Methodology

Benchmark methodology for foreign direct investment (FDI)

The Banque de France uses the official methodology for measuring foreign direct investments (FDI).

The manuals setting out the rules and standards for recording cross-border transactions and international investment positions are drafted under the guidance of the International Monetary Fund (IMF).

The Organisation for Economic Co-operation and Development (OECD) has published a benchmark manual on direct investment.

Two different presentations for foreign direct investments

Different principles can be applied to compile and present foreign direct investment (FDI) statistics. Without changing the overall balance, the chosen presentation may symmetrically affect flows, revenues and stocks of foreign direct investments, either from French residents abroad or from non-residents in France.

The assets and liabilities principle involves adding all the assets and liabilities (equity or debt) within a multinational group according to the direction of the investment: for example, an asset held by an affiliate owed by its parent company is considered an investment by the affiliate in the parent company. The assets and liabilities principle is the standard reference for balance of payment presentation under the current international methodology (BPM6). Thus, monthly and quarterly releases of French balance of payments are prepared in compliance with this principle.

The extended directional principal presents the transactions and positions according to the economic decision centre: assets (equity or debt) between enterprises within the same multinational group are not classified according to the direction of the asset but according to the residence of the parent company or head of group. A loan by an affiliate to its parent company or an investment in equity (for less than 10% of the total equity), deemed as decided by the parent company, is categorised as a reverse investment and reclassified as a divestment by the parent company in the affiliate (the subsidiary). By extension, the treatment based on the directional principle is also applied to relationships between fellow enterprises (sister companies), i.e. enterprises within the same multinational group without any direct equity link between them. When a French resident enterprise holds an asset in a non-resident fellow enterprise, if the head of group is also resident, the asset is deemed an investment abroad; if the head of the group is non-resident, the asset is reclassified as a non-resident divestment in France.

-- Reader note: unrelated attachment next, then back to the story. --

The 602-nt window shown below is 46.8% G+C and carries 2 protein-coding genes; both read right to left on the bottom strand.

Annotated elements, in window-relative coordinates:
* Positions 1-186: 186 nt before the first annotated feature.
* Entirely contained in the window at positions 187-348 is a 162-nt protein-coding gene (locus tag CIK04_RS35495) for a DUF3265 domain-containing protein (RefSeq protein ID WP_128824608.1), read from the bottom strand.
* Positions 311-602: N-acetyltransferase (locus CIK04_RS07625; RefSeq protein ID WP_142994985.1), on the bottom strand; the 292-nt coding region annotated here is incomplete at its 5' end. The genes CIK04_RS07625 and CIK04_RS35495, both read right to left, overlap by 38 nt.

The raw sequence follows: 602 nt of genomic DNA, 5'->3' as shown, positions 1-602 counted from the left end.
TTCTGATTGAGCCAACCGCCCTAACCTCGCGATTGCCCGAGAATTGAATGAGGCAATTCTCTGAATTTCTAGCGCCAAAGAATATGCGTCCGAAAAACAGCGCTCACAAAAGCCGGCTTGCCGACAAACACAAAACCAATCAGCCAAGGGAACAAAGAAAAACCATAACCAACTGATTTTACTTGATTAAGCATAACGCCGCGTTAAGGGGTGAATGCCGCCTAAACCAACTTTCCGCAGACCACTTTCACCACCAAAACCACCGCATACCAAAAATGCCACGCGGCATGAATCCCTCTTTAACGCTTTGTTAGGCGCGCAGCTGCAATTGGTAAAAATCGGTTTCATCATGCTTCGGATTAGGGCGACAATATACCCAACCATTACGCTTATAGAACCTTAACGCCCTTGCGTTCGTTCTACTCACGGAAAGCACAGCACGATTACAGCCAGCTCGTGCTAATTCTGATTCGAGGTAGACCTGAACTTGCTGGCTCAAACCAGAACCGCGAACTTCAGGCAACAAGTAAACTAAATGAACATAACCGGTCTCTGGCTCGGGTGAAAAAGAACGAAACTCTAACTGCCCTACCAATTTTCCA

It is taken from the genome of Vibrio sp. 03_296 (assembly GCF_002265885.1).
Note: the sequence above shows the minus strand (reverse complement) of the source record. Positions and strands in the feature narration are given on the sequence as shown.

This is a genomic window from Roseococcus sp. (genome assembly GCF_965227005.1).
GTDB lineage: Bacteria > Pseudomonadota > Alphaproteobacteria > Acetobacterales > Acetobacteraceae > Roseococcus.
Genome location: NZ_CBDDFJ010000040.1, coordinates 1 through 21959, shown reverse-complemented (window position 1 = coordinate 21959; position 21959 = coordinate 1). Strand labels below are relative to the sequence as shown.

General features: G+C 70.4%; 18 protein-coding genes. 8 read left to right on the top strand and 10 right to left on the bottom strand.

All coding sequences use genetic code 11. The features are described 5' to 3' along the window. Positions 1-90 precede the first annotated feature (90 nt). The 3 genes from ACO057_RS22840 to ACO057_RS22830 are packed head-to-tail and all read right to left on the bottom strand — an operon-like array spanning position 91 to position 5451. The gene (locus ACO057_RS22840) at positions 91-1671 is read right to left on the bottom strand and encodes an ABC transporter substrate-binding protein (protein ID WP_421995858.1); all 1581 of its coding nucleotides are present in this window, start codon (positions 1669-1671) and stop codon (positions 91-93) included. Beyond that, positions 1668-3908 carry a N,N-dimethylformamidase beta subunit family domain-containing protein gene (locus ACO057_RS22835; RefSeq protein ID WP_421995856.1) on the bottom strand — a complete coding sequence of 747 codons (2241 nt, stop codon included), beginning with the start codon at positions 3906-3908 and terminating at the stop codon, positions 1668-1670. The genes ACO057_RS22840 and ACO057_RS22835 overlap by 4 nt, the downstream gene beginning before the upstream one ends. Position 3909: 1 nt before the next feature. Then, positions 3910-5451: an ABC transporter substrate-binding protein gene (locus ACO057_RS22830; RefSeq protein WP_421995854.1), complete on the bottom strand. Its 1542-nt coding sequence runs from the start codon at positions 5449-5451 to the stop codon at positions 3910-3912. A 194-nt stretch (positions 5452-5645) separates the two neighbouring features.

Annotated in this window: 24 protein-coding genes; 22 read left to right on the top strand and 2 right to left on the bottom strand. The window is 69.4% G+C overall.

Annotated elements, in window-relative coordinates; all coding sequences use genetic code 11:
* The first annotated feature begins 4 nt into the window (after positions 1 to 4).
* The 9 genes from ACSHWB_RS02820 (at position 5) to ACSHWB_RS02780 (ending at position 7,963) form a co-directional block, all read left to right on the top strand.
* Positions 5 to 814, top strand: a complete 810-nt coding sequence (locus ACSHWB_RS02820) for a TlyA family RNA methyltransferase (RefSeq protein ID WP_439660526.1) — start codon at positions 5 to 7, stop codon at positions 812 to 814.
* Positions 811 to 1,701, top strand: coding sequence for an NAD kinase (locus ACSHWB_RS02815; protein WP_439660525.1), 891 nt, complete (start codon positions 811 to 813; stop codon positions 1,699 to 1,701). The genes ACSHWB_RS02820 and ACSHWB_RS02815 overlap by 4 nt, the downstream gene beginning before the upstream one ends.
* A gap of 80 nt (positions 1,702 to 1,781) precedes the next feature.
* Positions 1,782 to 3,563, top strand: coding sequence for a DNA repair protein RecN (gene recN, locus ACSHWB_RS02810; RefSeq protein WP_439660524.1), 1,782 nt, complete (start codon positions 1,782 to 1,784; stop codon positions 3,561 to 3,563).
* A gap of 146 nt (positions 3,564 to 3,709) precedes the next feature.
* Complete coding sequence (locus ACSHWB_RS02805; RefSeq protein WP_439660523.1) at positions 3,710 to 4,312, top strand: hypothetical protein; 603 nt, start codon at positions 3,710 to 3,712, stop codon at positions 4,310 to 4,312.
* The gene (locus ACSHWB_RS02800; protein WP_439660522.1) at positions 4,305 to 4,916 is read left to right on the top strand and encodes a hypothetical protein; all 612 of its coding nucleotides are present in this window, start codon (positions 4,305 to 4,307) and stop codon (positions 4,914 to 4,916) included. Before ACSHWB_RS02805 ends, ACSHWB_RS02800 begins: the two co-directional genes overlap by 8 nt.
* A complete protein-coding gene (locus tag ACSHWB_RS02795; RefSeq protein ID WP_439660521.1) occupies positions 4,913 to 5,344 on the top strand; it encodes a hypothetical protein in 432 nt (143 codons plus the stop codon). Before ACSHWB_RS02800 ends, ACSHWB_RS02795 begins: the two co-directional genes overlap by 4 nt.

In its reference manual on foreign direct investment, the OECD encourages countries to enhance and expand their FDI statistics with statistics compiled under the extended directional principle, which better reflects globalisation. For this reason, the Banque de France favours analyses based on the extended directional principle.

Updated on: 04/09/2020 12:17